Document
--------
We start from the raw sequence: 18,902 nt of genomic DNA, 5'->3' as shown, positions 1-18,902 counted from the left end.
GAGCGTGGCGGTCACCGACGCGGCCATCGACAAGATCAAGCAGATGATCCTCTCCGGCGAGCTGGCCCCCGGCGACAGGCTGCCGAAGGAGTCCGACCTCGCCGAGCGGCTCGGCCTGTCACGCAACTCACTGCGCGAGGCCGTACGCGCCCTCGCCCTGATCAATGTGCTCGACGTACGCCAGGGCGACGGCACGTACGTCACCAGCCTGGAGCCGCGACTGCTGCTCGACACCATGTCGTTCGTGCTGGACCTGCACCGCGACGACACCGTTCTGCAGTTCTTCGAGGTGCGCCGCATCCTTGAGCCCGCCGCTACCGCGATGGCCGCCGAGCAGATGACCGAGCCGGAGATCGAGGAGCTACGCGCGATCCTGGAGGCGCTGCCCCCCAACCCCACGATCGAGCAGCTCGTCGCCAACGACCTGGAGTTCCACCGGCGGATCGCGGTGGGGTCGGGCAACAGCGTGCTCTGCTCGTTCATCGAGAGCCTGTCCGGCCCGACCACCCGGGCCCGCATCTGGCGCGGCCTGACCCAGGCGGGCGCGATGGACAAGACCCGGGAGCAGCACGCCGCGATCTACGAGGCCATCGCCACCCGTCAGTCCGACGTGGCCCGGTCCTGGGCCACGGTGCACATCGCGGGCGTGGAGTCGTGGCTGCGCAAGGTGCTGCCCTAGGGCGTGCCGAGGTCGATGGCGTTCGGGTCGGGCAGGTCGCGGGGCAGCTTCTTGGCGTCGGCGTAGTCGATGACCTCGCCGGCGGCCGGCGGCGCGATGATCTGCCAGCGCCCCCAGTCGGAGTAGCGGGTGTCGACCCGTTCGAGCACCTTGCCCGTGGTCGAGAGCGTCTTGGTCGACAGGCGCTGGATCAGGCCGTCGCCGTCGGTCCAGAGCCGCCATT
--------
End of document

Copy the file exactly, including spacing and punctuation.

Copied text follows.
We start from the raw sequence: 18,902 nt of genomic DNA, 5'->3' as shown, positions 1-18,902 counted from the left end.
GAGCGTGGCGGTCACCGACGCGGCCATCGACAAGATCAAGCAGATGATCCTCTCCGGCGAGCTGGCCCCCGGCGACAGGCTGCCGAAGGAGTCCGACCTCGCCGAGCGGCTCGGCCTGTCACGCAACTCACTGCGCGAGGCCGTACGCGCCCTCGCCCTGATCAATGTGCTCGACGTACGCCAGGGCGACGGCACGTACGTCACCAGCCTGGAGCCGCGACTGCTGCTCGACACCATGTCGTTCGTGCTGGACCTGCACCGCGACGACACCGTTCTGCAGTTCTTCGAGGTGCGCCGCATCCTTGAGCCCGCCGCTACCGCGATGGCCGCCGAGCAGATGACCGAGCCGGAGATCGAGGAGCTACGCGCGATCCTGGAGGCGCTGCCCCCCAACCCCACGATCGAGCAGCTCGTCGCCAACGACCTGGAGTTCCACCGGCGGATCGCGGTGGGGTCGGGCAACAGCGTGCTCTGCTCGTTCATCGAGAGCCTGTCCGGCCCGACCACCCGGGCCCGCATCTGGCGCGGCCTGACCCAGGCGGGCGCGATGGACAAGACCCGGGAGCAGCACGCCGCGATCTACGAGGCCATCGCCACCCGTCAGTCCGACGTGGCCCGGTCCTGGGCCACGGTGCACATCGCGGGCGTGGAGTCGTGGCTGCGCAAGGTGCTGCCCTAGGGCGTGCCGAGGTCGATGGCGTTCGGGTCGGGCAGGTCGCGGGGCAGCTTCTTGGCGTCGGCGTAGTCGATGACCTCGCCGGCGGCCGGCGGCGCGATGATCTGCCAGCGCCCCCAGTCGGAGTAGCGGGTGTCGACCCGTTCGAGCACCTTGCCCGTGGTCGAGAGCGTCTTGGTCGACAGGCGCTGGATCAGGCCGTCGCCGTCGGTCCAGAGCCGCCATT